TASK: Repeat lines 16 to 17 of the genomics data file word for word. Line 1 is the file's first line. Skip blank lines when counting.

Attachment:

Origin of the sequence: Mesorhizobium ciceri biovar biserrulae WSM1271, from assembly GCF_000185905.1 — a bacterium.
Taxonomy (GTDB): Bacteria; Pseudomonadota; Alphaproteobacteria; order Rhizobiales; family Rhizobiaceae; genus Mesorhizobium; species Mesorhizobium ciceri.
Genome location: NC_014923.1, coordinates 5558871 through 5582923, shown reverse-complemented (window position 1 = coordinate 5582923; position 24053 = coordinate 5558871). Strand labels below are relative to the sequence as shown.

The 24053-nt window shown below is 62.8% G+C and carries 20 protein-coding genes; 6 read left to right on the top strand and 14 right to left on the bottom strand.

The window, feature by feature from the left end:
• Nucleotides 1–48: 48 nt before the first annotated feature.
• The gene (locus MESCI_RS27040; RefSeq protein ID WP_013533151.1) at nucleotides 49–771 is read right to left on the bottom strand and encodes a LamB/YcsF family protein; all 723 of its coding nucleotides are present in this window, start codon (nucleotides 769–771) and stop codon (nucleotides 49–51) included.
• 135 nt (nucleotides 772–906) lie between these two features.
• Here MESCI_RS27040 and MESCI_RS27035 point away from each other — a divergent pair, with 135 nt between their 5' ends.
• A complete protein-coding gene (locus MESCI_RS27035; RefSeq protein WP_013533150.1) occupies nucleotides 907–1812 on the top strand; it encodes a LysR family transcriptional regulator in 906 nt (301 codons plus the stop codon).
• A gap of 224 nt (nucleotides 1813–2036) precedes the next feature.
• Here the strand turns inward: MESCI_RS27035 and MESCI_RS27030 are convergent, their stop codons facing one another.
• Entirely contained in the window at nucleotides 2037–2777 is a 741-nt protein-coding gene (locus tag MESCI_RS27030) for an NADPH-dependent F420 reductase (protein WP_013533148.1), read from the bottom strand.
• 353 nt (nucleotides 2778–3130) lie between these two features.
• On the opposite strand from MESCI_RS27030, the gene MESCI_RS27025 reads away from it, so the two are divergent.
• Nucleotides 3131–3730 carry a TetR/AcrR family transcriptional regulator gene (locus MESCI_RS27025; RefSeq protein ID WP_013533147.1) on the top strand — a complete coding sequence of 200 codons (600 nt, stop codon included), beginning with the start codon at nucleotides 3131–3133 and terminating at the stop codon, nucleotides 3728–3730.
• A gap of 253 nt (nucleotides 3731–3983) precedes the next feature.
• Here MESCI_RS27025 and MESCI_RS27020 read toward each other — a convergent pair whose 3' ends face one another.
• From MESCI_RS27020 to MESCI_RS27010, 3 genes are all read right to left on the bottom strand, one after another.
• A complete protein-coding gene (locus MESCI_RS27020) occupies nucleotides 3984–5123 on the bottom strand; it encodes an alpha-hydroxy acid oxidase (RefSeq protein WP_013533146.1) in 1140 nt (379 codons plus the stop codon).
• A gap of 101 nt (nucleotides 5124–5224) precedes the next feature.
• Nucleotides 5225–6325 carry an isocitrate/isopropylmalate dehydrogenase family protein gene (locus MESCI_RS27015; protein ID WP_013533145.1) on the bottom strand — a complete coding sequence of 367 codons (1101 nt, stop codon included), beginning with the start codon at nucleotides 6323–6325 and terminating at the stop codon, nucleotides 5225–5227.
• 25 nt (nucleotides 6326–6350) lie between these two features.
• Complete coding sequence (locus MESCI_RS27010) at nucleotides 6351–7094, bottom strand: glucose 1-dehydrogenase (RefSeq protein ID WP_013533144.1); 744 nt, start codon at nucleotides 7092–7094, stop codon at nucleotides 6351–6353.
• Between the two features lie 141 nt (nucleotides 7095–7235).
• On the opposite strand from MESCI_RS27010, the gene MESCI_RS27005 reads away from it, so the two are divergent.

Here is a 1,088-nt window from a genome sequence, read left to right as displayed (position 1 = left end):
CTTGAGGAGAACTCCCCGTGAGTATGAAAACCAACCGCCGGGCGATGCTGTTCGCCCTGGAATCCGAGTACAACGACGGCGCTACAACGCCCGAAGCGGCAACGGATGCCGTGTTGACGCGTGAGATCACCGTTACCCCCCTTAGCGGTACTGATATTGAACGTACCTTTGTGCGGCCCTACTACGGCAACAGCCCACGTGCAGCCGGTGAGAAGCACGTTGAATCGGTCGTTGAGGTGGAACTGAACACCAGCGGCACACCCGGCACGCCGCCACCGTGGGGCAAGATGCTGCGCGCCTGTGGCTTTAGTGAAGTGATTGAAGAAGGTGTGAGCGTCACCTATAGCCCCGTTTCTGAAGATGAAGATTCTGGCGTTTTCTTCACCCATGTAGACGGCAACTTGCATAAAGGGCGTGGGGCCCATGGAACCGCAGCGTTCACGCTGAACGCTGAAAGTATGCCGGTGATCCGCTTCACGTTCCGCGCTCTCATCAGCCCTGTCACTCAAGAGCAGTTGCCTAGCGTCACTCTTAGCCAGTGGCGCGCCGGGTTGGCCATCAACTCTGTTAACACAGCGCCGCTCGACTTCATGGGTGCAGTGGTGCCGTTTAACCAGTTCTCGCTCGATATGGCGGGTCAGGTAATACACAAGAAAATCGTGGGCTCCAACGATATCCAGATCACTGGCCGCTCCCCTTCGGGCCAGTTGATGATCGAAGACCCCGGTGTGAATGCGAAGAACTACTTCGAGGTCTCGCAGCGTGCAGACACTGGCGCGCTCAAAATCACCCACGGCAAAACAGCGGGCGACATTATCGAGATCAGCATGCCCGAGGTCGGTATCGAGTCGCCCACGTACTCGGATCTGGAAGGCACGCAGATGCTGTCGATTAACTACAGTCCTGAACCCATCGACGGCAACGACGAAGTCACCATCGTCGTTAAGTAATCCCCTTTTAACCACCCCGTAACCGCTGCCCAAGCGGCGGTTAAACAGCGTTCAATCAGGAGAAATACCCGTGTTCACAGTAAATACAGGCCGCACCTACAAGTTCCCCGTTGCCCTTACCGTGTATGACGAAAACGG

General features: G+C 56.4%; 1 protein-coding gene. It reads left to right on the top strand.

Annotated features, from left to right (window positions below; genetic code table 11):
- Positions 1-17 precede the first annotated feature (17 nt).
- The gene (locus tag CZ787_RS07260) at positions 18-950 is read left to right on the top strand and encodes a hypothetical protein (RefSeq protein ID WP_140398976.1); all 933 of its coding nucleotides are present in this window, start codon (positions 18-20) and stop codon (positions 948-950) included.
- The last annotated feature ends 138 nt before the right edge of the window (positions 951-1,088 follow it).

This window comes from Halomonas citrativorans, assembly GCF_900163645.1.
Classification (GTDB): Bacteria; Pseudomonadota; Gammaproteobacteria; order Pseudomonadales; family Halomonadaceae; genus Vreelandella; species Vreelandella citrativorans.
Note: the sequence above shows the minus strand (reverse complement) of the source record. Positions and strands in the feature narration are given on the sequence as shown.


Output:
• Nucleotides 3131–3730 carry a TetR/AcrR family transcriptional regulator gene (locus MESCI_RS27025; RefSeq protein ID WP_013533147.1) on the top strand — a complete coding sequence of 200 codons (600 nt, stop codon included), beginning with the start codon at nucleotides 3131–3133 and terminating at the stop codon, nucleotides 3728–3730.
• A gap of 253 nt (nucleotides 3731–3983) precedes the next feature.